From the Book of Exodus:

When all the people witnessed the thunder and lightning, the sound of the trumpet, and the mountain smoking, they were afraid and trembled and stood at a distance, and said to Moses, “You speak to us, and we will listen; but do not let God speak to us, or we will die.” Moses said to the people, “Do not be afraid; for God has come only to test you and to put the fear of him upon you so that you do not sin.” Then the people stood at a distance, while Moses drew near to the thick darkness where God was.

(From the Daily Office Lectionary – Exodus 20:18-21 – April 26, 2012)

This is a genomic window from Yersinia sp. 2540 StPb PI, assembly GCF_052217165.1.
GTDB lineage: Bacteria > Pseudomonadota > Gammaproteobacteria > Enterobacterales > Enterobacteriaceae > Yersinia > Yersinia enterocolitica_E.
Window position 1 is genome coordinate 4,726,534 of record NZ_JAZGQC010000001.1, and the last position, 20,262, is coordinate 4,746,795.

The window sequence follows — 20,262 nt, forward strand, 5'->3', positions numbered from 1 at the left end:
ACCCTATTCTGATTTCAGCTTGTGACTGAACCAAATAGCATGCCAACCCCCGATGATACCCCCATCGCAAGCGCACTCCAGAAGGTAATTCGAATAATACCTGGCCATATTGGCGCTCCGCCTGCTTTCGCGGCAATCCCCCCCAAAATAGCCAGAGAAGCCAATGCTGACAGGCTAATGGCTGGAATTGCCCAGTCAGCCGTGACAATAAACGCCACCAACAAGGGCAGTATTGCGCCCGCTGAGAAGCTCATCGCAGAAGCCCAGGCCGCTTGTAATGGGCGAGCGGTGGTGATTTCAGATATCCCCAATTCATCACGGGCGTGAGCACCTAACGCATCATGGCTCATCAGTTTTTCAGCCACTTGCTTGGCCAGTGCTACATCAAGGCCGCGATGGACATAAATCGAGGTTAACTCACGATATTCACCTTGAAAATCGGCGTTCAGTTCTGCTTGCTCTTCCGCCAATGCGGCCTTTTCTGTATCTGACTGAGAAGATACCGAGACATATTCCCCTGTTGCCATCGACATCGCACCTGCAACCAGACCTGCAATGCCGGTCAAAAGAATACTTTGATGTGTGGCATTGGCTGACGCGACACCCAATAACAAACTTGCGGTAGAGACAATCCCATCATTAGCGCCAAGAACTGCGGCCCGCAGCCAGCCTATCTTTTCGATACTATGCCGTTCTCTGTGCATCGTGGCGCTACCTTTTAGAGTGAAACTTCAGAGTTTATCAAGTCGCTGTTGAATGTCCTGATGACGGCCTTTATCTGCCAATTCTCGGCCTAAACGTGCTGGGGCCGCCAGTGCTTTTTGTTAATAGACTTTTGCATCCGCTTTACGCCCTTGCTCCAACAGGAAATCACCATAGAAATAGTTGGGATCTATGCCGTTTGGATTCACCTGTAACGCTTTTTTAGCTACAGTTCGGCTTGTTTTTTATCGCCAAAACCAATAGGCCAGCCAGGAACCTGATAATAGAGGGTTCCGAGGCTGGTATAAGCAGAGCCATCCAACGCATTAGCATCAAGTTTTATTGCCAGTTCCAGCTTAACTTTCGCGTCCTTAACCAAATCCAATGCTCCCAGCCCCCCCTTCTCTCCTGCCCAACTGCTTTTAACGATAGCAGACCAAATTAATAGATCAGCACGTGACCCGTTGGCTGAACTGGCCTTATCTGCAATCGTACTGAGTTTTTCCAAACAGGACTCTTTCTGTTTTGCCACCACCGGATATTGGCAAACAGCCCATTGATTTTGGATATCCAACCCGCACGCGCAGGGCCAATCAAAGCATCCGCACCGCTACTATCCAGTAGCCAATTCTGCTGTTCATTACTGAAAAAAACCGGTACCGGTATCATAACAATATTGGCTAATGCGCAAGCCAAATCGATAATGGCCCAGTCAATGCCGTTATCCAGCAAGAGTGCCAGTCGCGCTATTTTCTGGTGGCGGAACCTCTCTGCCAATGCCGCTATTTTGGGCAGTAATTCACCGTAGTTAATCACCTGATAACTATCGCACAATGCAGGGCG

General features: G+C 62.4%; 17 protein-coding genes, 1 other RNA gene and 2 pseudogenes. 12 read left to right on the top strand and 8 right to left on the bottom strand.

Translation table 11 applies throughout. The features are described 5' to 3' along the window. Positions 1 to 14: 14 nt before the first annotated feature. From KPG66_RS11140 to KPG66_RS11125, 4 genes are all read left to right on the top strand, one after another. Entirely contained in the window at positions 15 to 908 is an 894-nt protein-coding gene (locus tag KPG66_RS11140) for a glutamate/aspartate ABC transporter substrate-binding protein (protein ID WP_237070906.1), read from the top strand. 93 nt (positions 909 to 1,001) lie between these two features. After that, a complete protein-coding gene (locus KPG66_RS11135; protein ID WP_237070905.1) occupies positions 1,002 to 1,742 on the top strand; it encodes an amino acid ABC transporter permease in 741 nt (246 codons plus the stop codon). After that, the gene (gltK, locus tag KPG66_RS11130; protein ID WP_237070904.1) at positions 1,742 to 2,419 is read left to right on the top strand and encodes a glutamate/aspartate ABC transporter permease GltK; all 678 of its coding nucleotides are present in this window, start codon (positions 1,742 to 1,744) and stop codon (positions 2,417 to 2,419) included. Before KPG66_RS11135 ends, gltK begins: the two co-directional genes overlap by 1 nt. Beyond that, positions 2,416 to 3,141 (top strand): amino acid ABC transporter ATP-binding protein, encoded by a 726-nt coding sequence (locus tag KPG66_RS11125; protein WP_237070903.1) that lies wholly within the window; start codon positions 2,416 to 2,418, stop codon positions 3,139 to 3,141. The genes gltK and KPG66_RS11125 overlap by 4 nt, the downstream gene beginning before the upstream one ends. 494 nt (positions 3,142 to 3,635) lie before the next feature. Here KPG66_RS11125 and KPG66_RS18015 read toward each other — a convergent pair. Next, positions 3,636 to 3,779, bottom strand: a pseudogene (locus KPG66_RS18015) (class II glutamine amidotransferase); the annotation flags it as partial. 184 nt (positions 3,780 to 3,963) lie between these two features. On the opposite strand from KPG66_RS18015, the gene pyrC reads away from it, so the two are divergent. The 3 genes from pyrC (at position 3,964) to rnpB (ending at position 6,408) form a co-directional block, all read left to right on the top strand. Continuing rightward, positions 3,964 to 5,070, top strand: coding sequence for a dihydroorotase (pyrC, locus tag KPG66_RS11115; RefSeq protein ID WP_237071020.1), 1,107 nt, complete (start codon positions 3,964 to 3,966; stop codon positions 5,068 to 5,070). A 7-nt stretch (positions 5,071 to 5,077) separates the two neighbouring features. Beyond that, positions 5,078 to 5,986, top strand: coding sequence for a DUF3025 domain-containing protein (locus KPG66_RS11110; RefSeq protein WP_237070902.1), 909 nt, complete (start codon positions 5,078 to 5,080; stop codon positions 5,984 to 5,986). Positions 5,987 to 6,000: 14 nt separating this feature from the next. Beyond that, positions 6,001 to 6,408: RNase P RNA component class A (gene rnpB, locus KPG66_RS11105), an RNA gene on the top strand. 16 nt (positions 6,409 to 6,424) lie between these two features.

Moses Receiving the Torah from God at Mount Sinai by Marc ChagallThe rest of today’s Daily Office reading from the Hebrew Scriptures sets out the Ten Commandments. My first thoughts were of those and wondering whether the course of world history might have been different if the Lord had laid out those laws in an affirmative rather than a negative style. You know – said something like “You shall hold all life in reverence” rather than “You shall not murder” (Exod. 20:13) or “You will respect your neighbor’s right of possession” rather than “You shall not steal” (Exod. 20:15). But then the ending verses caught my eye and I immediately thought, “Incense!” ~ OK, not immediately … but I did think of incense and liturgy. Smoke and lightning and loud noises and a leader separated from the people to do special things vis-à-vis God (so the people don’t have to do them for themselves, because – God knows! – those things are downright dangerous!). Skip forward several generations and you have the liturgy of the Temple . . . skip forward several more generations and you have the liturgy of the Church. As I thought about today’s Exodus reading, I realized that the liturgy of temple and church is about recreating Sinai; liturgy is an attempt to experience in the here-and-now what the Hebrews experienced in this encounter with God. And I began to ask, “Is this what has put us on the trajectory of irrelevance and disbelief?” ~ The stagecraft of temple and church became the stagecraft of the theatre, of vaudeville, of burlesque, of the stage magician. There is very little difference between staging a good worship service and staging a good theatrical or musical production. Use of “props”, use of lighting, use of stage technique . . . it all started in the temple and the church, and was borrowed by the entertainment stage (in fact, one might argue that the Western European way of staging dramas and other forms of entertainment in some sense originated in the church with medieval “passion plays” and whatnot). And now, today, the flow is in the opposite direction: the staging techniques of the rock concert have replaced the formal liturgy in many independent congregations and so-called megachurches. This is so well-known that there’s even a very funny parody of the situation on YouTube. ~ When these techniques of stagecraft moved from church to secular stage, however, the reason for their use changed. No longer was the intent to recreate an experience of the holy, the numinous, the mysterium tremendum et fascinans, rather the intent was to deceive. Well, that may be overstating the initial change, but truly the secular stage’s use of “smoke and mirrors” is to create a fictional illusion of reality, and when used by magician’s its function is to mislead the observer. It is not without cause that the term “smoke and mirrors” has entered the modern lexicon! ~ So I began to wonder . . . even if we do really great job of staging the liturgy in all its glory – beautiful music, loud “noises” from brass and organ, lovely flowers and candles, the sweetness of incense, the splendor of colorful vestments – is all that stagecraft pointing toward God-at-Sinai, or is it raising a barrier of “smoke and mirrors”? Is a public, which now looks beyond stagecraft and understands that on the secular stage it masks that which is untrue, made skeptical by its use? I have to admit that I don’t know, but I wonder if today’s attitude toward religion, an attitude of disbelief and irrelevance, might not find some of its origin here. (On the other hand, I also have to admit that I don’t intend to stop celebrating the liturgy with as much care and good stagecraft as possible!)